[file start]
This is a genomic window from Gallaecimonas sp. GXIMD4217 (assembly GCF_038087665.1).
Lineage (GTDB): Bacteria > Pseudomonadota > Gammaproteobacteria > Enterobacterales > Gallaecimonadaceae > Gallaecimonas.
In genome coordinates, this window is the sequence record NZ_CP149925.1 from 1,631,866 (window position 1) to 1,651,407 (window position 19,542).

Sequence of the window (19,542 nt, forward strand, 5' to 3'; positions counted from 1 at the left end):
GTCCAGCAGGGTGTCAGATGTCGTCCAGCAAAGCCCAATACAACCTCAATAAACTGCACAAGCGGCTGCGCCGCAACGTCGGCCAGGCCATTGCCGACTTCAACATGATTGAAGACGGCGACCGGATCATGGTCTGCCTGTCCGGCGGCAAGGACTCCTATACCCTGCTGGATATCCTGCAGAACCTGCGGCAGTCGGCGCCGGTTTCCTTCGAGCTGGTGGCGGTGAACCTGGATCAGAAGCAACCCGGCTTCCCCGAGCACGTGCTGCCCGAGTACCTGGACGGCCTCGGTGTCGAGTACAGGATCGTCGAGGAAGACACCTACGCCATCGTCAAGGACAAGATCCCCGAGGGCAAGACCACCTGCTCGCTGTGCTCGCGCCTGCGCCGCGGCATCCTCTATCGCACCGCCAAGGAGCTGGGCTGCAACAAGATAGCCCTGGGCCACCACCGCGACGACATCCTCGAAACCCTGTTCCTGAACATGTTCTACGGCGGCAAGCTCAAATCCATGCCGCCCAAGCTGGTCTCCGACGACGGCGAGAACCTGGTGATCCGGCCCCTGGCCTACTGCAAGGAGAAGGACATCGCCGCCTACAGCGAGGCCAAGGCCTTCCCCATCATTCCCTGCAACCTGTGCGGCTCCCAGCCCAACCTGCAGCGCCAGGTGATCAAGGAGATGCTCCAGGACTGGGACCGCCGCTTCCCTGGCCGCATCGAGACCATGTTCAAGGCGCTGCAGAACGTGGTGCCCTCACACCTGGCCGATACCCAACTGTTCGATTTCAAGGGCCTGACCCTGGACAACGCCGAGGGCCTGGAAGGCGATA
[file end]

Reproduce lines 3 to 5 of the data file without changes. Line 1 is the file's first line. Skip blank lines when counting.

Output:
In genome coordinates, this window is the sequence record NZ_CP149925.1 from 1,631,866 (window position 1) to 1,651,407 (window position 19,542).

Sequence of the window (19,542 nt, forward strand, 5' to 3'; positions counted from 1 at the left end):
GTCCAGCAGGGTGTCAGATGTCGTCCAGCAAAGCCCAATACAACCTCAATAAACTGCACAAGCGGCTGCGCCGCAACGTCGGCCAGGCCATTGCCGACTTCAACATGATTGAAGACGGCGACCGGATCATGGTCTGCCTGTCCGGCGGCAAGGACTCCTATACCCTGCTGGATATCCTGCAGAACCTGCGGCAGTCGGCGCCGGTTTCCTTCGAGCTGGTGGCGGTGAACCTGGATCAGAAGCAACCCGGCTTCCCCGAGCACGTGCTGCCCGAGTACCTGGACGGCCTCGGTGTCGAGTACAGGATCGTCGAGGAAGACACCTACGCCATCGTCAAGGACAAGATCCCCGAGGGCAAGACCACCTGCTCGCTGTGCTCGCGCCTGCGCCGCGGCATCCTCTATCGCACCGCCAAGGAGCTGGGCTGCAACAAGATAGCCCTGGGCCACCACCGCGACGACATCCTCGAAACCCTGTTCCTGAACATGTTCTACGGCGGCAAGCTCAAATCCATGCCGCCCAAGCTGGTCTCCGACGACGGCGAGAACCTGGTGATCCGGCCCCTGGCCTACTGCAAGGAGAAGGACATCGCCGCCTACAGCGAGGCCAAGGCCTTCCCCATCATTCCCTGCAACCTGTGCGGCTCCCAGCCCAACCTGCAGCGCCAGGTGATCAAGGAGATGCTCCAGGACTGGGACCGCCGCTTCCCTGGCCGCATCGAGACCATGTTCAAGGCGCTGCAGAACGTGGTGCCCTCACACCTGGCCGATACCCAACTGTTCGATTTCAAGGGCCTGACCCTGGACAACGCCGAGGGCCTGGAAGGCGATA